Toys recalled over safety fears

Toymaker Fisher Price is to recall almost one million Chinese-made toys over fears that their paint contains too much lead.

Toys recalled over safety fears

An internal probe found the Chinese manufacturer had used a non-approved paint pigment, violating its safety standards, the company said.

The recall affects toys that have been on sale in the US and UK since May.

It is the latest in a series of safety scares involving goods - food, drugs and other products - made in China.

China has pledged to introduce tougher quality controls on products, but sought to stem international alarm over the latest incident by insisting that 99% of its exports are safe.
Mattel Inc, which owns Fisher Price, said the recall affected a total of 967,000 toys, including characters popular with young children such as Sesame Street's Big Bird and Elmo, and Nickelodeon's Dora the Explorer.

The company said that it was removing the products from shops and would intercept incoming shipments.

"We are still concluding the investigation, how it happened," Fisher Price's general manager, David Allmark, told the Associated Press news agency.

"But there will be a dramatic investigation on how this happened. We will learn from this," he said.

Lead is toxic and can pose a health risk to young children if ingested.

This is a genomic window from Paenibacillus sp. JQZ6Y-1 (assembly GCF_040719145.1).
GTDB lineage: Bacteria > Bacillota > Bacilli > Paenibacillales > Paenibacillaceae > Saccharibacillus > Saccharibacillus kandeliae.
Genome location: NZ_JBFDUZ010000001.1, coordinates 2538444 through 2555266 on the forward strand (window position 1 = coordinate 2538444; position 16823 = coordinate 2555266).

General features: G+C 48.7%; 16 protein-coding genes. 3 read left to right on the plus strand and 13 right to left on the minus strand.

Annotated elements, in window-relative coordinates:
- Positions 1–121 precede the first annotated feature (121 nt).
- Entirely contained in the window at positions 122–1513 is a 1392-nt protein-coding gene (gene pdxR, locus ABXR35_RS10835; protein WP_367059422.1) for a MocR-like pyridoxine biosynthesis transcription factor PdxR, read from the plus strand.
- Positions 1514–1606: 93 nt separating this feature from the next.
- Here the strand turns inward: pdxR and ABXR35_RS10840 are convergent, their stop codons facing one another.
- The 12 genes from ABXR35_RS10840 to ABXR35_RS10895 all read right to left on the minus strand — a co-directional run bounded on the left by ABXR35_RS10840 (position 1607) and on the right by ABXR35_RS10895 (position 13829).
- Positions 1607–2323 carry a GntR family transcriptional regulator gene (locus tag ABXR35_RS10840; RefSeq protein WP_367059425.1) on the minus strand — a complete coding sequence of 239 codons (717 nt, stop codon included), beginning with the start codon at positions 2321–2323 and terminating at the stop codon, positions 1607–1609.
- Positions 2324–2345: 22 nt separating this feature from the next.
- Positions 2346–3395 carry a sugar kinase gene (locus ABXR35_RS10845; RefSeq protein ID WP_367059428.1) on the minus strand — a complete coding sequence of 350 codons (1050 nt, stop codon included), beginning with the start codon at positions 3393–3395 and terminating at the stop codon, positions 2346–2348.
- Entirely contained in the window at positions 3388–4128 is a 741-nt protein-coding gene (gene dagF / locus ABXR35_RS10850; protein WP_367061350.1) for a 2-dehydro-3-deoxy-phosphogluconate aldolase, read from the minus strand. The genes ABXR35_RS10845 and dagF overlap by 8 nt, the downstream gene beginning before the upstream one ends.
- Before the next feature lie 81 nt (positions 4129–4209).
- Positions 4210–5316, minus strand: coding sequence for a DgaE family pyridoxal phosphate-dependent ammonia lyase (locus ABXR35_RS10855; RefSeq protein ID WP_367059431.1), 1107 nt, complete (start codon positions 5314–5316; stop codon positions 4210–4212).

The US Consumer Product Safety Commission urged parents to remove the affected toys from their children and contact Fisher Price.

 



Other countries, including the UK, Mexico and Canada, are reported to be affected by the recall.

Almost 100,000 of the affected toys have been sold in the UK and Ireland, said Mattel UK.

Tainted products

China's Commerce Minister Bo Xilai insisted on Thursday that the country "attaches great importance to the quality and safety of its products".

"More than 99% of the products China exports are of good quality and are safe," he said in a statement on the ministry's website.

"We hope that the relevant sides will handle Chinese products in an objective, fair and rational manner. This should not impact on the normal development of trade".

Beijing has accused foreign media of exaggerating problems with Chinese products, but has admitted that safety standards need to improve.

In recent weeks, it has taken steps to show it is taking the issue of quality control seriously.

Earlier this month it closed down three companies and arrested several people involved in food and drug scandals that have caused alarm both at home and abroad.

It follows a series of scares in the US in recent months, involving products such as fish, seafood, toothpaste and tyres from China.

In June, toymaker RC2 recalled 1.5 million Chinese-made toy trains after they were found to be coated in paint containing lead.

Earlier this month, US President George W Bush set up a panel to look at the safety of food and other products imported into the US.

The White House denied the move was aimed specifically at China, saying it is important to check all imports.



BBC

Last Mod: 02 Ağustos 2007, 15:34
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